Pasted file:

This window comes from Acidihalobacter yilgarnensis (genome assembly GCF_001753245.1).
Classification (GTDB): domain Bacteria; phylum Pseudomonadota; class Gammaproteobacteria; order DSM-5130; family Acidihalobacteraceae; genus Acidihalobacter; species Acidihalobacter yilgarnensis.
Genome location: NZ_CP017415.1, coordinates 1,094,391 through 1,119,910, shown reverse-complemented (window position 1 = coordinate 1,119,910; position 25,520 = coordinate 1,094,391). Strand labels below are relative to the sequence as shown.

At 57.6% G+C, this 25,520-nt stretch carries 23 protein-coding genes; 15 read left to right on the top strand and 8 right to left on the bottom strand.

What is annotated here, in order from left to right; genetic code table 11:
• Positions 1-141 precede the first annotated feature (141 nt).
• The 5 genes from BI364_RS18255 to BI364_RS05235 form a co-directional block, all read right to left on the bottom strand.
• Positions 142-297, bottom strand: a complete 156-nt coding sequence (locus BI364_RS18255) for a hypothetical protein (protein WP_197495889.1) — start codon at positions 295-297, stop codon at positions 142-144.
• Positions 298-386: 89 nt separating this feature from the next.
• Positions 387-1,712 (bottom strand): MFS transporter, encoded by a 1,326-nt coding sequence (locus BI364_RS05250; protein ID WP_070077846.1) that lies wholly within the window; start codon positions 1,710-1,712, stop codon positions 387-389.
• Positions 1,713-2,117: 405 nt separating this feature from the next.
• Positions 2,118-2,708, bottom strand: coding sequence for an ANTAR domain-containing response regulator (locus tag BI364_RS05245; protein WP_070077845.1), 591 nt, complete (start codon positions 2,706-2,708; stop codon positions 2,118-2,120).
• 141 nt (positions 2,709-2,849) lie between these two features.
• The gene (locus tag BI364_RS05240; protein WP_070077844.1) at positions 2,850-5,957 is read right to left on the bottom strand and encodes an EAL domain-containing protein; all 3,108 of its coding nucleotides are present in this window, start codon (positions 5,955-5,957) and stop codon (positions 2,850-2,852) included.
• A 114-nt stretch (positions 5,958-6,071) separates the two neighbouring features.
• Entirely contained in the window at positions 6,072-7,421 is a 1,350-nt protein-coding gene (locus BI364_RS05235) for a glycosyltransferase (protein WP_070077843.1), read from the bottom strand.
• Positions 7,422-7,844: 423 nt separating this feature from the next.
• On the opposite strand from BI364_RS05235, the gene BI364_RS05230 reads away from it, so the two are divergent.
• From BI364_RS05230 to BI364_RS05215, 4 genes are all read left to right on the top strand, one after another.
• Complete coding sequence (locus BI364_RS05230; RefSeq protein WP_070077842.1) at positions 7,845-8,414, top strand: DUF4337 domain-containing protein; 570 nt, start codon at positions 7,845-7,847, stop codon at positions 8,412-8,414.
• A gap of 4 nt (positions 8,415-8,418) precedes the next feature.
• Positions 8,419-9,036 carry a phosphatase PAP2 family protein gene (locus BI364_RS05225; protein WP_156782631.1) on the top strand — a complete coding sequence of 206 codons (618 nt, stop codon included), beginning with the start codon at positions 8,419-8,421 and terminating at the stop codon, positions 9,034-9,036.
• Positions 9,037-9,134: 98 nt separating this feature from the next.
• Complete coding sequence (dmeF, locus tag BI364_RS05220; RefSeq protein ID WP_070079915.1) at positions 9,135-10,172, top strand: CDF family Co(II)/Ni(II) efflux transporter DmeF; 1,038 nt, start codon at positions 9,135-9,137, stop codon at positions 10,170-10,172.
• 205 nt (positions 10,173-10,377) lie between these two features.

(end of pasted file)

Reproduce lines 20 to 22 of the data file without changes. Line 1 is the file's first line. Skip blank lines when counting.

• Complete coding sequence (locus BI364_RS05230; RefSeq protein WP_070077842.1) at positions 7,845-8,414, top strand: DUF4337 domain-containing protein; 570 nt, start codon at positions 7,845-7,847, stop codon at positions 8,412-8,414.
• A gap of 4 nt (positions 8,415-8,418) precedes the next feature.
• Positions 8,419-9,036 carry a phosphatase PAP2 family protein gene (locus BI364_RS05225; protein WP_156782631.1) on the top strand — a complete coding sequence of 206 codons (618 nt, stop codon included), beginning with the start codon at positions 8,419-8,421 and terminating at the stop codon, positions 9,034-9,036.